King Dong-an American satire by Fanny May Cartwright

No critic rating

Waiting for minimum critic reviews


Nineteen Seventies America was a bastard child of the Sixties and Eighties; a wild bastard, halfway between a pot smoking Flower Child and a self-absorbed, cocaine tooting New Waver. Likewise, King Dong is the Seventies' Bastard: crude, in-your-face, and a bit incorrect, politically speaking --- prophetic and offensive to the prissy heads.
King Dong is the confession ---or pseudo-confession--- of Niles Winkleman to leading his half-brother, Virgil, to a "glorious", but untimely demise.
Niles and Virgil meet after years of estrangement, on a flight from South America to the U.S. Both brothers are leaving the southern continent under less than auspicious circumstances. Niles is being kicked out for his fatal meddling in his host country's politics. Virgil's job as a geologist has taken him into the Amazonian jungle where he's stumbled upon a sacred native root, Yerba Priapismo. The Yerba makes today's Viagra look like a sugar pill. For the secret of the Yerba, Virgil goes the Dutch trade for Manhattan one better. For the tribe's sacred root, he's traded the Indians a black, rubber dildo, after which he hits the trail back to the U.S. with visions of dollar signs flowing from drug company coffers, to his.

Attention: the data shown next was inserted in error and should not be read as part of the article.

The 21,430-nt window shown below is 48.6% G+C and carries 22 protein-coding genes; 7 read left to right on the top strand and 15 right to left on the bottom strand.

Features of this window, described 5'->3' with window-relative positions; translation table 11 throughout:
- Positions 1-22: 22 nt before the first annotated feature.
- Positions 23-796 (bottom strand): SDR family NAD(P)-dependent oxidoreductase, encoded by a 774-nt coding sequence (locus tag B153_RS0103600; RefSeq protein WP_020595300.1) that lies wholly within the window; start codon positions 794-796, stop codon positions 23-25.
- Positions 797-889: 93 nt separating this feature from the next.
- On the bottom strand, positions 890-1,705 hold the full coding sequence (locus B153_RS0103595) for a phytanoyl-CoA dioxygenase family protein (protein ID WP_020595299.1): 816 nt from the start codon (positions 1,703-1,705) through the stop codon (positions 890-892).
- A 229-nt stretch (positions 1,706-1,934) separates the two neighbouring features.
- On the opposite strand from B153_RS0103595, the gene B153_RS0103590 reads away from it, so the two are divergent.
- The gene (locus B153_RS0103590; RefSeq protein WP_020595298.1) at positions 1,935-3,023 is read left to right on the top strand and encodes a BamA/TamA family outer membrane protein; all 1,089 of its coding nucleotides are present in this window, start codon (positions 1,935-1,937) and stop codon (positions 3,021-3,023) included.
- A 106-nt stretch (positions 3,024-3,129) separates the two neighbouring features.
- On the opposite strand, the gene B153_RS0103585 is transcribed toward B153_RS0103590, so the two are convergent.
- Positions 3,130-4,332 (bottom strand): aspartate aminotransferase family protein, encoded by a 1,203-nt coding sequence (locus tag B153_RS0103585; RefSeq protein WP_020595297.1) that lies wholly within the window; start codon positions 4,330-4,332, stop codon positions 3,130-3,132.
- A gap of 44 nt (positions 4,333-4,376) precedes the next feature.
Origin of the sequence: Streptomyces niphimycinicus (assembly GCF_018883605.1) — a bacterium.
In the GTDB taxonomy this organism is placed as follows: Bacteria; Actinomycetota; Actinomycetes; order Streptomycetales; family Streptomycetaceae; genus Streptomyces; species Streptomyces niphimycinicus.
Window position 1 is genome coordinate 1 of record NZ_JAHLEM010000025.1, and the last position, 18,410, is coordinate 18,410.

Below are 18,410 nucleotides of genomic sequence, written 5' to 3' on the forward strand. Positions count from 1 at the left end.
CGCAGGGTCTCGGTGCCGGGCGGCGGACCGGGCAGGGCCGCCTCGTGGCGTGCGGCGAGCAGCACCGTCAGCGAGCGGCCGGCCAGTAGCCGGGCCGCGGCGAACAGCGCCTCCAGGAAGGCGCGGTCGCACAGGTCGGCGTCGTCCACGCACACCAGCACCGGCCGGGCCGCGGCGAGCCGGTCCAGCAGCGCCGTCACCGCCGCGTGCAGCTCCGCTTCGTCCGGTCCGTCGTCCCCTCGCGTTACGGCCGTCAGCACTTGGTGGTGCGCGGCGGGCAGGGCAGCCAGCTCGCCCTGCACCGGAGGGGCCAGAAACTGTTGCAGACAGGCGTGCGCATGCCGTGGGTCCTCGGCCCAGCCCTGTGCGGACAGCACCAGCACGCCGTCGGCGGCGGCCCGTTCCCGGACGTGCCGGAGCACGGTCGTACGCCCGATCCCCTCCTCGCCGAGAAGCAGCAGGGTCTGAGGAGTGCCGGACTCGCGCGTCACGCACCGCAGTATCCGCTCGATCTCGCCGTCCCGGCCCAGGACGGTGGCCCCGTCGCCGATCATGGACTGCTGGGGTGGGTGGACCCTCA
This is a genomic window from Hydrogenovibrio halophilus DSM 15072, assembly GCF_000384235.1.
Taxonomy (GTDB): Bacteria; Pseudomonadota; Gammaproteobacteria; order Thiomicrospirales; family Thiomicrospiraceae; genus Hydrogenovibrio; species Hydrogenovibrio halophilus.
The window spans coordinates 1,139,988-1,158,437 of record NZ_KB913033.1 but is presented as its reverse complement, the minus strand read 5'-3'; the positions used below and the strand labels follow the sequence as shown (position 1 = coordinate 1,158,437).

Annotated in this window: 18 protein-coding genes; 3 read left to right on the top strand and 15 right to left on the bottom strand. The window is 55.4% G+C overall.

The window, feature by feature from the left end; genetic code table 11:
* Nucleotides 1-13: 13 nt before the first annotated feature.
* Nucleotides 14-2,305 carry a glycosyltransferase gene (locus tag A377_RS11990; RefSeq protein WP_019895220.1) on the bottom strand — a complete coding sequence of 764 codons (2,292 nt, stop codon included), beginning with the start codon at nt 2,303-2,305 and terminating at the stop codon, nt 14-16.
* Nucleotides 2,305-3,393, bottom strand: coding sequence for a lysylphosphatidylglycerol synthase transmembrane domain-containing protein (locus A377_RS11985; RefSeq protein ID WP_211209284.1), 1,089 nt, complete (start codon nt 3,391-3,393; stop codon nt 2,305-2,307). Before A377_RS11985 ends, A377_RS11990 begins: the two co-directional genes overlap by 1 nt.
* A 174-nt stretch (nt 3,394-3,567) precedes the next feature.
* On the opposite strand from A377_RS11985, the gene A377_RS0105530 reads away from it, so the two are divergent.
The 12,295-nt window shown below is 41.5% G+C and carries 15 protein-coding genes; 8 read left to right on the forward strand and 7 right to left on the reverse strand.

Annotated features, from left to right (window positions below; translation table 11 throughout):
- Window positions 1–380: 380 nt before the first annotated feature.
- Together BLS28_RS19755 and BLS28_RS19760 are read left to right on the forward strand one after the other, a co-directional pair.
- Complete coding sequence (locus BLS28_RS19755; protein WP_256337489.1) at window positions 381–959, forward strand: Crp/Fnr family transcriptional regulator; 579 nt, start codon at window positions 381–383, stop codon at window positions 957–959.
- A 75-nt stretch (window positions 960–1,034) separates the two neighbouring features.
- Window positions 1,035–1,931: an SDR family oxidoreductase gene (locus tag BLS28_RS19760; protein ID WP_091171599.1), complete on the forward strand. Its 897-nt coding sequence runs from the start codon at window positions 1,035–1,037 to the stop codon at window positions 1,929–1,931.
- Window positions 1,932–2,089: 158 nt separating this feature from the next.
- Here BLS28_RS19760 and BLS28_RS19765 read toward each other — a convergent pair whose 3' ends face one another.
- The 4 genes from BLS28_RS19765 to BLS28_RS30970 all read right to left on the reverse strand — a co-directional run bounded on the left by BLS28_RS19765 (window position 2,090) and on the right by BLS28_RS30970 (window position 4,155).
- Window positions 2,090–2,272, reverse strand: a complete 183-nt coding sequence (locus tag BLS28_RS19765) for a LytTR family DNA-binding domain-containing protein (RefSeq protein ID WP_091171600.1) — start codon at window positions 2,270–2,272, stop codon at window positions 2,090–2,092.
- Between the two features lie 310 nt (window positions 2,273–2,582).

On the plane, when Niles learns about the Yerba, he appoints himself Virgil's Business Manager. Then, over the course of several years, Niles drags his naif half-brother through a lurid and demeaning career in circus side-shows; prurient T.V. specials, and finally, by virtue of the Yerba, involves Virgil in an escalating series of "Knievel-stunts", with demands for the ever more extreme sex stunts, that finally kills him.
Virgil's fatal challenge in on stage at Lincoln Center, against the beautiful, but deadly sex machine, Succubus II. In full King Dong regalia, and sporting a nose-high erection implanted with weapons-grade technology. Virgil struggles mightily against the machine, missing, like a drunken matador, thrust after thrust, intended to impregnate the machine and win the duel. Battered and staggering, Virgil fights gamely on, but after the fifth round, gamblers in the audience have begun exchanging money. What happens then is quick, and some in the audience miss it. Virgil seems all but on his knees, until with a sudden desperate maneuver, he deceives Succubus, sinking his great equalizer deep into her artificial womb. That should have been the end of it... but the rest is Nile's to tell.

About Fanny May Cartwright

See more books from this Author
Published July 17, 2012 40 pages
Genres: Humor & Entertainment, Science Fiction & Fantasy, Literature & Fiction. Fiction

Rate this book!

Add Review